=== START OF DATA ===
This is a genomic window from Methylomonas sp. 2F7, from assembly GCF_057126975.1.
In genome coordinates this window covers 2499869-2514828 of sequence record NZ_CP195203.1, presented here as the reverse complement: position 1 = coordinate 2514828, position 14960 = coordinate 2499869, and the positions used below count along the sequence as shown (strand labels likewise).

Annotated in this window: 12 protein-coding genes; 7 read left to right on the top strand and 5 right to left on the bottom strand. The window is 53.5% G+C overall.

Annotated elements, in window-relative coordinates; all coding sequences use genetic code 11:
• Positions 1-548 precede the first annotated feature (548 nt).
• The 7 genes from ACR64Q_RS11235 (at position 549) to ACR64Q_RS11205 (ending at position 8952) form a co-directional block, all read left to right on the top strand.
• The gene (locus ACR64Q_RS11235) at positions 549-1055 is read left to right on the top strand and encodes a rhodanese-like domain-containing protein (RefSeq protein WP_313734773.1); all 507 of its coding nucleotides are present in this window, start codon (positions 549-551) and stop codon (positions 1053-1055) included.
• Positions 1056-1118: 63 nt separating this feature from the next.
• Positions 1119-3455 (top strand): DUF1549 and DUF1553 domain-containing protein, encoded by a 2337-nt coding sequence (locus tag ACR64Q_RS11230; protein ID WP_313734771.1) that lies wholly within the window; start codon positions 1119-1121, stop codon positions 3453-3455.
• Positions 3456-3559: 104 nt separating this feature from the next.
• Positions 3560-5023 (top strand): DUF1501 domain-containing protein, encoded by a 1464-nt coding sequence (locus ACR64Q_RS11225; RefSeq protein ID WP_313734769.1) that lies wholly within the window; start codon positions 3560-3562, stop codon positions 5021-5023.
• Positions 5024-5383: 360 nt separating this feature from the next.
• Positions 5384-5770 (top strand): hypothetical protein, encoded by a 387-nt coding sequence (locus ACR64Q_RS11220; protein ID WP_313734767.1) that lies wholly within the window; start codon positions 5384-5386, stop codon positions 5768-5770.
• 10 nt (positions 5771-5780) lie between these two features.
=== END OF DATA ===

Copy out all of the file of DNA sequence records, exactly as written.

This is a genomic window from Methylomonas sp. 2F7, from assembly GCF_057126975.1.
In genome coordinates this window covers 2499869-2514828 of sequence record NZ_CP195203.1, presented here as the reverse complement: position 1 = coordinate 2514828, position 14960 = coordinate 2499869, and the positions used below count along the sequence as shown (strand labels likewise).

Annotated in this window: 12 protein-coding genes; 7 read left to right on the top strand and 5 right to left on the bottom strand. The window is 53.5% G+C overall.

Annotated elements, in window-relative coordinates; all coding sequences use genetic code 11:
• Positions 1-548 precede the first annotated feature (548 nt).
• The 7 genes from ACR64Q_RS11235 (at position 549) to ACR64Q_RS11205 (ending at position 8952) form a co-directional block, all read left to right on the top strand.
• The gene (locus ACR64Q_RS11235) at positions 549-1055 is read left to right on the top strand and encodes a rhodanese-like domain-containing protein (RefSeq protein WP_313734773.1); all 507 of its coding nucleotides are present in this window, start codon (positions 549-551) and stop codon (positions 1053-1055) included.
• Positions 1056-1118: 63 nt separating this feature from the next.
• Positions 1119-3455 (top strand): DUF1549 and DUF1553 domain-containing protein, encoded by a 2337-nt coding sequence (locus tag ACR64Q_RS11230; protein ID WP_313734771.1) that lies wholly within the window; start codon positions 1119-1121, stop codon positions 3453-3455.
• Positions 3456-3559: 104 nt separating this feature from the next.
• Positions 3560-5023 (top strand): DUF1501 domain-containing protein, encoded by a 1464-nt coding sequence (locus ACR64Q_RS11225; RefSeq protein ID WP_313734769.1) that lies wholly within the window; start codon positions 3560-3562, stop codon positions 5021-5023.
• Positions 5024-5383: 360 nt separating this feature from the next.
• Positions 5384-5770 (top strand): hypothetical protein, encoded by a 387-nt coding sequence (locus ACR64Q_RS11220; protein ID WP_313734767.1) that lies wholly within the window; start codon positions 5384-5386, stop codon positions 5768-5770.
• 10 nt (positions 5771-5780) lie between these two features.